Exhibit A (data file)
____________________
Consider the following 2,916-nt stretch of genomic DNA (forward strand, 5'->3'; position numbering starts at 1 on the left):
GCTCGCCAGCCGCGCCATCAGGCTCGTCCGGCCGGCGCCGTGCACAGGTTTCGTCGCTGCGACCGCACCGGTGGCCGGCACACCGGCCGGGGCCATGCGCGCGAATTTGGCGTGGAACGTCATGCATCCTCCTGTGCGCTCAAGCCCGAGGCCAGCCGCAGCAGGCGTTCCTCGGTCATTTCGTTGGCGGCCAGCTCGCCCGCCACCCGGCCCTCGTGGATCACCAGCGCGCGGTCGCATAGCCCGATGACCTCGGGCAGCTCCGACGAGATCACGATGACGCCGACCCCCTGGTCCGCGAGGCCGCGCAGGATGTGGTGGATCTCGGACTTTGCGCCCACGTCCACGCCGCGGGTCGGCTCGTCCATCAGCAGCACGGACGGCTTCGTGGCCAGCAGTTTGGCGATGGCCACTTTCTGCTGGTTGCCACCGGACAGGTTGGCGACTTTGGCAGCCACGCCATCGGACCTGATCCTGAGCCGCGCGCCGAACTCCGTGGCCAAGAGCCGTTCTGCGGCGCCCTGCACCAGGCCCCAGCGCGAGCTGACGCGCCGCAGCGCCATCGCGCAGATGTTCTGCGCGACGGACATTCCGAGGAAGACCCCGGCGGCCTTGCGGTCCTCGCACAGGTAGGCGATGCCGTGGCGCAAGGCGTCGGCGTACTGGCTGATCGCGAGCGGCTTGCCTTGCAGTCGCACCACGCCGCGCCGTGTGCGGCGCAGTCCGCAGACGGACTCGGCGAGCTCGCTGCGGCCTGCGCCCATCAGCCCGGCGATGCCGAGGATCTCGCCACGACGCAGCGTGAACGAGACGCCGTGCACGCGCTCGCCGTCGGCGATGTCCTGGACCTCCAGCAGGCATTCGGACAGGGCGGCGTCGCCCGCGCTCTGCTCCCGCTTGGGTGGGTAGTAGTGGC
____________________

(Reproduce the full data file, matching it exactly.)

Consider the following 2,916-nt stretch of genomic DNA (forward strand, 5'->3'; position numbering starts at 1 on the left):
GCTCGCCAGCCGCGCCATCAGGCTCGTCCGGCCGGCGCCGTGCACAGGTTTCGTCGCTGCGACCGCACCGGTGGCCGGCACACCGGCCGGGGCCATGCGCGCGAATTTGGCGTGGAACGTCATGCATCCTCCTGTGCGCTCAAGCCCGAGGCCAGCCGCAGCAGGCGTTCCTCGGTCATTTCGTTGGCGGCCAGCTCGCCCGCCACCCGGCCCTCGTGGATCACCAGCGCGCGGTCGCATAGCCCGATGACCTCGGGCAGCTCCGACGAGATCACGATGACGCCGACCCCCTGGTCCGCGAGGCCGCGCAGGATGTGGTGGATCTCGGACTTTGCGCCCACGTCCACGCCGCGGGTCGGCTCGTCCATCAGCAGCACGGACGGCTTCGTGGCCAGCAGTTTGGCGATGGCCACTTTCTGCTGGTTGCCACCGGACAGGTTGGCGACTTTGGCAGCCACGCCATCGGACCTGATCCTGAGCCGCGCGCCGAACTCCGTGGCCAAGAGCCGTTCTGCGGCGCCCTGCACCAGGCCCCAGCGCGAGCTGACGCGCCGCAGCGCCATCGCGCAGATGTTCTGCGCGACGGACATTCCGAGGAAGACCCCGGCGGCCTTGCGGTCCTCGCACAGGTAGGCGATGCCGTGGCGCAAGGCGTCGGCGTACTGGCTGATCGCGAGCGGCTTGCCTTGCAGTCGCACCACGCCGCGCCGTGTGCGGCGCAGTCCGCAGACGGACTCGGCGAGCTCGCTGCGGCCTGCGCCCATCAGCCCGGCGATGCCGAGGATCTCGCCACGACGCAGCGTGAACGAGACGCCGTGCACGCGCTCGCCGTCGGCGATGTCCTGGACCTCCAGCAGGCATTCGGACAGGGCGGCGTCGCCCGCGCTCTGCTCCCGCTTGGGTGGGTAGTAGTGGC